It was both gruesome and fascinating.
Late on the afternoon of January 8th, the Northern Goshawk, which has been making periodic forays through and into our yard since it killed a Mallard and ate part of it as we watched a couple of weeks ago, struck again. My non-birding husband was home this time, having been instructed by me to pay attention to when the Mallards arrived, since I was off at a meeting and could not note down the hour of their visit for my regular eBird posts. Not only did the Mallards arrive at about their normal time (4:30 pm, when it is just getting dark out), but their nemesis, the Northern Goshawk arrived about the same time and immediately caught and killed another one of them in our neighbor’s yard (these neighbors have moved so no one is there now). My husband did not watch the gory sight anymore, and just told me about it when I got home.
Yesterday morning after a couple of hours working at my computer I decided to go upstairs for a break, and saw that the Northern Goshawk was back on the ground in the neighbor’s yard having breakfast on the frozen Mallard, with feathers flying around it. Every now and then the Goshawk would flap its wings, apparently trying to move the Mallard, maybe to expose more edible parts, and gradually dragging it toward our yard. Some of the following pictures are a bit blurred due to my taking them through the window and through the fog formed by moisture expelled to the outdoors by our hard-working heater (outside temperature about zero degrees F).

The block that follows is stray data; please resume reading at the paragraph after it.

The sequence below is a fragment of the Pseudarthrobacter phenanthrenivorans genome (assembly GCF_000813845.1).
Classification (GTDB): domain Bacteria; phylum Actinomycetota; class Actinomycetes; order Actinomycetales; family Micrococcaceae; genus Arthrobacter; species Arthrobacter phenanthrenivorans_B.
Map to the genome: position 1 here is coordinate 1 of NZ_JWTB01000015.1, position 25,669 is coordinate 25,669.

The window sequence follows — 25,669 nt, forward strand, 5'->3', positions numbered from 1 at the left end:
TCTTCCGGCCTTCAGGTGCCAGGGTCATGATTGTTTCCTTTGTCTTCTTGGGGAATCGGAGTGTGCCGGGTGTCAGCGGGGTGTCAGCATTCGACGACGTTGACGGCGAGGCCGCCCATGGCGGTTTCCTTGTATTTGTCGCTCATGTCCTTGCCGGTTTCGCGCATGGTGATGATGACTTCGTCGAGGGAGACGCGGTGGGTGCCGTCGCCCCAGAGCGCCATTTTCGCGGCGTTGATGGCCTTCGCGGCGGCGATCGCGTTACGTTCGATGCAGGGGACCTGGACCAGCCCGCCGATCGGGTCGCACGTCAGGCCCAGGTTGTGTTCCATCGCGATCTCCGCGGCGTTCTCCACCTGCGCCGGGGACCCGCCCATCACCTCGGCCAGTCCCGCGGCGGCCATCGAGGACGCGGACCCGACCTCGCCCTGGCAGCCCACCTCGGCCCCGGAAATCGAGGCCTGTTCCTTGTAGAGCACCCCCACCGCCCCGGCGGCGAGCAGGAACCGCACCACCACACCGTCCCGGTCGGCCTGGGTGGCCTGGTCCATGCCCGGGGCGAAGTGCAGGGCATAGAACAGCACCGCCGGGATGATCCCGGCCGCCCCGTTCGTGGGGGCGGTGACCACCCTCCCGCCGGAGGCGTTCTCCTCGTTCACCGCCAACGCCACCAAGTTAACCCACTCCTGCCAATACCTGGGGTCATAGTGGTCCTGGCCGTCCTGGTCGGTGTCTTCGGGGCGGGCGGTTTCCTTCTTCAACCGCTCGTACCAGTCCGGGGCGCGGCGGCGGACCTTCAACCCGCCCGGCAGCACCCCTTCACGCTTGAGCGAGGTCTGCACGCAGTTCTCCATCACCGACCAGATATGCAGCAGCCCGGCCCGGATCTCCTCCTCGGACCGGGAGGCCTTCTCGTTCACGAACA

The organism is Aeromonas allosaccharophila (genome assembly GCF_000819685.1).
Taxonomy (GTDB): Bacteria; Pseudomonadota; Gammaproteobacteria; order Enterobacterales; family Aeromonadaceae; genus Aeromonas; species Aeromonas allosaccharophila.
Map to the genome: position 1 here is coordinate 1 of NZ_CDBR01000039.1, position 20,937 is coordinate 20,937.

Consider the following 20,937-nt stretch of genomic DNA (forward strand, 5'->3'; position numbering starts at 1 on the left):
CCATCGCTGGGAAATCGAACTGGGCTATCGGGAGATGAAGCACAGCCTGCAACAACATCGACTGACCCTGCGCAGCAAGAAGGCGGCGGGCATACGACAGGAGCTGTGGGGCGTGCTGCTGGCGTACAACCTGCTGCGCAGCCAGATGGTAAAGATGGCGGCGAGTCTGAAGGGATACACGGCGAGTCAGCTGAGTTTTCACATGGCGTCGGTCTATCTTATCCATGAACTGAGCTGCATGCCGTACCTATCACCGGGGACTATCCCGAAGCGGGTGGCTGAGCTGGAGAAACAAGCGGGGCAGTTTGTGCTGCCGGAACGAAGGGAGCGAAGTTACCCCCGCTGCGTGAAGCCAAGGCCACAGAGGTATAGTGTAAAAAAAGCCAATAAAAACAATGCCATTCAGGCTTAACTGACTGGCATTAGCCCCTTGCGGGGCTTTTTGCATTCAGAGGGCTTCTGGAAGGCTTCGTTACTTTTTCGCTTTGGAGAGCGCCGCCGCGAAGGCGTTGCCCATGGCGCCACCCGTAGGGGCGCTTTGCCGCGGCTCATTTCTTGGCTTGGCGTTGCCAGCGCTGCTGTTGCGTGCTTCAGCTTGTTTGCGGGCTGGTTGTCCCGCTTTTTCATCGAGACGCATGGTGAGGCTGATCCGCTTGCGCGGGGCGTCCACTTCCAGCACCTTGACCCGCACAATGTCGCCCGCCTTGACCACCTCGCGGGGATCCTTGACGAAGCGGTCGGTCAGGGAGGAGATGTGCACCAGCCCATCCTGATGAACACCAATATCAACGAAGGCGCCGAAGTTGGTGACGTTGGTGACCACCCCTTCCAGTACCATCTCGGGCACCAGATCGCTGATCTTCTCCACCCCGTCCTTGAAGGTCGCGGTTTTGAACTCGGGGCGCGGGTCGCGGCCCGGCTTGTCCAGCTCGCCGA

Eventually, the carcass was light enough for the Goshawk to lift it to our neighbor’s wooden fence.
I was a bit concerned that the Goshawk would bring the carcass into our yard, where our dog might find it, so I went outside with our dog to try to shoo the hawk away. The hawk flew low across our yard dragging the Mallard, and our dog Caster raced out for the chase, barking wildly. It looked for a while that Caster would grab himself both a Mallard carcass and a hawk, but the hawk managed to lift itself high enough to clear the next fence and dive into our other neighbor’s spruce trees. Unfortunately I was so fascinated by the chase that I did not think to take any pictures of it.
Last night, the Mallards returned to dine again at about 4:30, but no Goshawk appeared. It was probably still stuffed with Mallard. Every day when I put out bird seeds, I am thinking of feeding little seed-eating birds, and also, nowadays, seed-eating Mallards that wander in from elsewhere in Anchorage. It’s somewhat disconcerting to realize that I am also periodically feeding “my” Mallards to a Goshawk (which, of course, as a normal wintering Alaskan, has to find food somewhere).